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Amid Supply Chain Crunch, 49 Industry Associations Urge White House to Start Contract Negotiations With West Coast Ports

Among growing economic anxiety due to the evolving crisis in Ukraine and mounting challenges to America’s already stressed supply chain, industry leaders from 49 organization sent a letter to the White House on Tuesday morning addressing the upcoming contract negotiations at the nation’s West Coast ports.

In the letter, leaders from the American Apparel & Footwear Association (AAFA), Council of Fashion Designers of America (CFDA), Footwear Distributors and Retailers of America (FDRA), National Retail Federation (NRF), Retail Industry Leaders Association (RILA) and others are asking the Biden administration for “early and persistent” engagement in the impending contract negotiations between the Pacific Maritime Association (PMA) and the International Longshore and Warehouse Union (ILWU).

According to the letter, the U.S. West Coast ports account for over 44% of nationwide container port traffic. With negotiations yet to formally begin ahead of the contract’s July 1 expiration, uncertainty is already disrupting freight strategies and operations on the ground.

“A timely and satisfactory resolution that advances the needs of both the workers and the ports is imperative to avoiding further backups, delays and higher costs,” the letter stated.

According to Steve Lamar, president and CEO of AAFA, previous labor disputes at the ports were very costly, with the U.S. economy losing between $1 to $2 billion per day. “To say the stakes are even higher today is an extreme understatement, as even a short slowdown or shutdown will disrupt already fragile supply chains and compound inflationary pressure,” Lamar said.

But ultimately, the outcome of these negotiations could effectively determine the future of U.S. supply chain competitiveness. In the letter, industry leaders wrote that to avert an ongoing cycle of congestion and ensure U.S ports are positioned to compete globally, some essential steps are needed, including investment and support for infrastructure modernization and automation, along with addressing systemic operational challenges.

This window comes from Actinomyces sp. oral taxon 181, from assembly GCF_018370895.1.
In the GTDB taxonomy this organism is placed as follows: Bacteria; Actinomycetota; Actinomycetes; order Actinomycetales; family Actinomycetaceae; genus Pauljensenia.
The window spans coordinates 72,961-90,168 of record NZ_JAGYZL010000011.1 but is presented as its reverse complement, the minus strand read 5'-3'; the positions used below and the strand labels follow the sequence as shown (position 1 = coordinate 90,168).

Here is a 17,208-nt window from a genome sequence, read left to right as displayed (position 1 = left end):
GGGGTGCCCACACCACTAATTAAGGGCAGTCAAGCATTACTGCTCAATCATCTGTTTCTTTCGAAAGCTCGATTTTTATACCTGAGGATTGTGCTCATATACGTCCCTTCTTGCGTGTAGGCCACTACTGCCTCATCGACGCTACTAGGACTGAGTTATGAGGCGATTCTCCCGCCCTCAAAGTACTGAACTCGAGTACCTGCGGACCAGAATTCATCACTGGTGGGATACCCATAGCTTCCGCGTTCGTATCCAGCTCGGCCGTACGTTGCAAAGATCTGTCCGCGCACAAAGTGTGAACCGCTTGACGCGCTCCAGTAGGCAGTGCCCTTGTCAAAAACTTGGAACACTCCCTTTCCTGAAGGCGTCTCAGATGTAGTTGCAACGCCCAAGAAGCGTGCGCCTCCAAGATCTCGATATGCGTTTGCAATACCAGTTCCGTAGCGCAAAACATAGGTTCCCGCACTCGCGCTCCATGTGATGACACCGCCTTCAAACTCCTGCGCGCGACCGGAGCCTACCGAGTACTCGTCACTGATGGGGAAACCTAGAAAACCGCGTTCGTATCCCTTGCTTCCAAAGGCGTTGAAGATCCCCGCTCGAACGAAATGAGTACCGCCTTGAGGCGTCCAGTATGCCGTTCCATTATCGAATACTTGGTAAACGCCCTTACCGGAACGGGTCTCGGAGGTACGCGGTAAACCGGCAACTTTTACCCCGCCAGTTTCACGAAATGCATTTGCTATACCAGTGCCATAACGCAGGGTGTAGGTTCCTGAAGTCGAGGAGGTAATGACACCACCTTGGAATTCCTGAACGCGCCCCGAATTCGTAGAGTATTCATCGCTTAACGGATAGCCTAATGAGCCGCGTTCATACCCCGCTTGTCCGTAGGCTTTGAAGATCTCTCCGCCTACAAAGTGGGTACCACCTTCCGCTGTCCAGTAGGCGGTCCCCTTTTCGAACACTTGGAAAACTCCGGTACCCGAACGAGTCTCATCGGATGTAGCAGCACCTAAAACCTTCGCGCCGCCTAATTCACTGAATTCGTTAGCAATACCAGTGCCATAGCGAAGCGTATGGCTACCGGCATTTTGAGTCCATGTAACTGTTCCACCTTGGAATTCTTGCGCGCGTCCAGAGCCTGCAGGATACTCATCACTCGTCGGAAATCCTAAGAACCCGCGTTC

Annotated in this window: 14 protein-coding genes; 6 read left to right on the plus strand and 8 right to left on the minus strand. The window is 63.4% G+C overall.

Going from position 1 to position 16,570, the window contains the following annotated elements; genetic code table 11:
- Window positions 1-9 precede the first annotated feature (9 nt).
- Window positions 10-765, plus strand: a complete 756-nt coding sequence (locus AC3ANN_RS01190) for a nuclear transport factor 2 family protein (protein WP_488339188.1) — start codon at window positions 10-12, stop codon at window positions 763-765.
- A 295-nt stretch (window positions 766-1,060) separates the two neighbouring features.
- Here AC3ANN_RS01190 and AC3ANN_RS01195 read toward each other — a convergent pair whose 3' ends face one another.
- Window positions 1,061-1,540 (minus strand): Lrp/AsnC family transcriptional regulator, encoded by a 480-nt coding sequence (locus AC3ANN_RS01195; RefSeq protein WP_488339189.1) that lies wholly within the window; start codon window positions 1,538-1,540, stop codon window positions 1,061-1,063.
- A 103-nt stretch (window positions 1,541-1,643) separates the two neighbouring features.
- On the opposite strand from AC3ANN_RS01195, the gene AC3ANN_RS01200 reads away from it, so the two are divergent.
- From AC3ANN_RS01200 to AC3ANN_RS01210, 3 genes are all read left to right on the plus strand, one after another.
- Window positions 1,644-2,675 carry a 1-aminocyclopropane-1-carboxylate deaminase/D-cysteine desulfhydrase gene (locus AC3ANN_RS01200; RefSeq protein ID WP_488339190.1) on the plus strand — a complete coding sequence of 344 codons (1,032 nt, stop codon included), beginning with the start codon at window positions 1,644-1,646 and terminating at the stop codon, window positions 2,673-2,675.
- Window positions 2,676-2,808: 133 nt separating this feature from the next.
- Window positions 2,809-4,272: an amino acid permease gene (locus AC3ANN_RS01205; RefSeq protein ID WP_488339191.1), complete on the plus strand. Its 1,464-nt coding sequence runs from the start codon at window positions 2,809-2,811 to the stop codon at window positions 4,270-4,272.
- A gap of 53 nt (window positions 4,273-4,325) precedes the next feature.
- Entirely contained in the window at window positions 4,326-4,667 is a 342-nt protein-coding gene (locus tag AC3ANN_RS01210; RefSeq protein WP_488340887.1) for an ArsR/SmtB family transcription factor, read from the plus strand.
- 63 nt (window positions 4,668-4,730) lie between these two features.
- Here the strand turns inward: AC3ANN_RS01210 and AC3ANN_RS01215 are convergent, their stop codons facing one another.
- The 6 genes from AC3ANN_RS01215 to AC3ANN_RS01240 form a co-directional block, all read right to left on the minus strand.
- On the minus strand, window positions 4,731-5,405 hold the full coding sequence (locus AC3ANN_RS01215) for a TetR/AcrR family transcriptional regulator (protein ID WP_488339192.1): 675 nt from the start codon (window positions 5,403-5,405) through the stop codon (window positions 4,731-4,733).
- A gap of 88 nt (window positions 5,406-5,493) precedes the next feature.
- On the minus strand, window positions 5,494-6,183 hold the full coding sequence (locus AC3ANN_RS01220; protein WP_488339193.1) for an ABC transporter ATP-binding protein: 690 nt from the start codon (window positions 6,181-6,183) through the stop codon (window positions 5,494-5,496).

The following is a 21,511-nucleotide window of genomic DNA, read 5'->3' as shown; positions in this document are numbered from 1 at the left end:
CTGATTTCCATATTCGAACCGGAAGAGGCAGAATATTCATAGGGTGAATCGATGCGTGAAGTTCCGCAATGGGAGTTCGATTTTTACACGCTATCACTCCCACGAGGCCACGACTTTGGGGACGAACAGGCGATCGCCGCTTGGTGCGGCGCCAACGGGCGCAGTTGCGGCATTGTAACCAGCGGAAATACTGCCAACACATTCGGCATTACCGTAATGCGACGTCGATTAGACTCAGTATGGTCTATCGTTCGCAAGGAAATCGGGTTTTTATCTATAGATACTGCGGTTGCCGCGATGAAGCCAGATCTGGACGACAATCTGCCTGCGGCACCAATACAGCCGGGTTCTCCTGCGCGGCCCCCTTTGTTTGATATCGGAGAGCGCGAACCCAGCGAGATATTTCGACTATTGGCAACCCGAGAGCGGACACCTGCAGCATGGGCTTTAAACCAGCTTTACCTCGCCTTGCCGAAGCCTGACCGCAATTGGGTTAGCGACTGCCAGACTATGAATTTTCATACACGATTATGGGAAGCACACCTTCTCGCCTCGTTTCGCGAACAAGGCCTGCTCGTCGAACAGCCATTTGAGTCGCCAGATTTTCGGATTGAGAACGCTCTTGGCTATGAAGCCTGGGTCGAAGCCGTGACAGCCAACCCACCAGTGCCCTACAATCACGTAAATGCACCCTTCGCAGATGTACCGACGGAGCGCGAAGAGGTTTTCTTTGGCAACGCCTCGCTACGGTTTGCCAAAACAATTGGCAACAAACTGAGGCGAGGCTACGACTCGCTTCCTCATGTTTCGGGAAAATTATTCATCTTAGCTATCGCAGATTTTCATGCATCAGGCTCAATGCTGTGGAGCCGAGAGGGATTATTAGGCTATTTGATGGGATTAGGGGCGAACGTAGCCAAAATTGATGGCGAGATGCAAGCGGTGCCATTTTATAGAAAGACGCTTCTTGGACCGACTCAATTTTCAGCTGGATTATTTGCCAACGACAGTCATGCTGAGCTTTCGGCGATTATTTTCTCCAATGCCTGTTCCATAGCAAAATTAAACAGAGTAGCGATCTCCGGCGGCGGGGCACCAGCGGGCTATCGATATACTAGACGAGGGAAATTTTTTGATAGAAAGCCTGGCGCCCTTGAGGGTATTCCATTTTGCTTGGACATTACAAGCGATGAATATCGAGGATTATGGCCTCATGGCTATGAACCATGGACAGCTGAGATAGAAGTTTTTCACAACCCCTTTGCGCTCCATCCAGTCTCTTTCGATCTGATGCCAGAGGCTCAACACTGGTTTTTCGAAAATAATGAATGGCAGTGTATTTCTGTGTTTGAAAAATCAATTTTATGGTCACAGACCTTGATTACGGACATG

Bottom line: The signed industry leaders are urging the Biden administration to encourage and, if necessary, convene the parties to facilitate negotiations. “These efforts will benefit American importers and exporters, the tens of millions of workers they employ, and the hundreds of millions of consumers they serve,” the letter stated. “Swift action and consistent attention to this matter can safeguard our shared economic gains and protect the progress your administration has made in addressing supply chain disruption and port congestion.”

This letter comes as the AAFA continues to push Congress to pass the Ocean Shipping Reform Act. The legislation places more oversight of the ocean carriers that are charging unreasonable and unsustainable prices which are being passed on to American businesses and consumers. The bill also requires the Federal Maritime Commission (FMC) to establish and enforce rules to respond to breaches of contracts and address excessive and unjust detention and demurrage fees.

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